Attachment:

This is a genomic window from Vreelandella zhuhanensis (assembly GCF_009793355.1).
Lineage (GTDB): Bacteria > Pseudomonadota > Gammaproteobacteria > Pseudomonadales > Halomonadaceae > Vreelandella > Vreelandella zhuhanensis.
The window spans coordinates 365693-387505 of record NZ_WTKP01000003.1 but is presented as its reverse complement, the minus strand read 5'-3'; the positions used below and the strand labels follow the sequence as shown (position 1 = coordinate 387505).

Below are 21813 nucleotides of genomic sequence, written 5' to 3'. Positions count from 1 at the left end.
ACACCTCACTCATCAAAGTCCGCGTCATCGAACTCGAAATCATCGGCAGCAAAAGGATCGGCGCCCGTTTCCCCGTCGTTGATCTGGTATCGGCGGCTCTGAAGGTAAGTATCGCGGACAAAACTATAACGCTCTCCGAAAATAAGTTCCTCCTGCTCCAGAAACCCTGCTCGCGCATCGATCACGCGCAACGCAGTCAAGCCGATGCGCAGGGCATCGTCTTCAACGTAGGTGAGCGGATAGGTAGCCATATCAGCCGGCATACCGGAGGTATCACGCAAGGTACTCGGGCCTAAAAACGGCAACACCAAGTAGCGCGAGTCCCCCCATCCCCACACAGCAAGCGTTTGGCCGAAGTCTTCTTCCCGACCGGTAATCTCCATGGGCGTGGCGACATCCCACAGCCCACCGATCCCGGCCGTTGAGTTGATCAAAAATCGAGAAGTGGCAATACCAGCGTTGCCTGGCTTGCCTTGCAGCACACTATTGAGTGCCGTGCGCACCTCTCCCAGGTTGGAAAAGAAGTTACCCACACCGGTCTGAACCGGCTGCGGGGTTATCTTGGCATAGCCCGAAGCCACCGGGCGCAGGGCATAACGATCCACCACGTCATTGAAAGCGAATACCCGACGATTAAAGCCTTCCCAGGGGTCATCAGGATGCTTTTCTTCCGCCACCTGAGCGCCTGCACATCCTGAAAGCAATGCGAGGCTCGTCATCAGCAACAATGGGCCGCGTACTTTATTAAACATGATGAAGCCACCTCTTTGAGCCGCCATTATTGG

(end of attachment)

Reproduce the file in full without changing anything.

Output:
This is a genomic window from Vreelandella zhuhanensis (assembly GCF_009793355.1).
Lineage (GTDB): Bacteria > Pseudomonadota > Gammaproteobacteria > Pseudomonadales > Halomonadaceae > Vreelandella > Vreelandella zhuhanensis.
The window spans coordinates 365693-387505 of record NZ_WTKP01000003.1 but is presented as its reverse complement, the minus strand read 5'-3'; the positions used below and the strand labels follow the sequence as shown (position 1 = coordinate 387505).

Below are 21813 nucleotides of genomic sequence, written 5' to 3'. Positions count from 1 at the left end.
ACACCTCACTCATCAAAGTCCGCGTCATCGAACTCGAAATCATCGGCAGCAAAAGGATCGGCGCCCGTTTCCCCGTCGTTGATCTGGTATCGGCGGCTCTGAAGGTAAGTATCGCGGACAAAACTATAACGCTCTCCGAAAATAAGTTCCTCCTGCTCCAGAAACCCTGCTCGCGCATCGATCACGCGCAACGCAGTCAAGCCGATGCGCAGGGCATCGTCTTCAACGTAGGTGAGCGGATAGGTAGCCATATCAGCCGGCATACCGGAGGTATCACGCAAGGTACTCGGGCCTAAAAACGGCAACACCAAGTAGCGCGAGTCCCCCCATCCCCACACAGCAAGCGTTTGGCCGAAGTCTTCTTCCCGACCGGTAATCTCCATGGGCGTGGCGACATCCCACAGCCCACCGATCCCGGCCGTTGAGTTGATCAAAAATCGAGAAGTGGCAATACCAGCGTTGCCTGGCTTGCCTTGCAGCACACTATTGAGTGCCGTGCGCACCTCTCCCAGGTTGGAAAAGAAGTTACCCACACCGGTCTGAACCGGCTGCGGGGTTATCTTGGCATAGCCCGAAGCCACCGGGCGCAGGGCATAACGATCCACCACGTCATTGAAAGCGAATACCCGACGATTAAAGCCTTCCCAGGGGTCATCAGGATGCTTTTCTTCCGCCACCTGAGCGCCTGCACATCCTGAAAGCAATGCGAGGCTCGTCATCAGCAACAATGGGCCGCGTACTTTATTAAACATGATGAAGCCACCTCTTTGAGCCGCCATTATTGG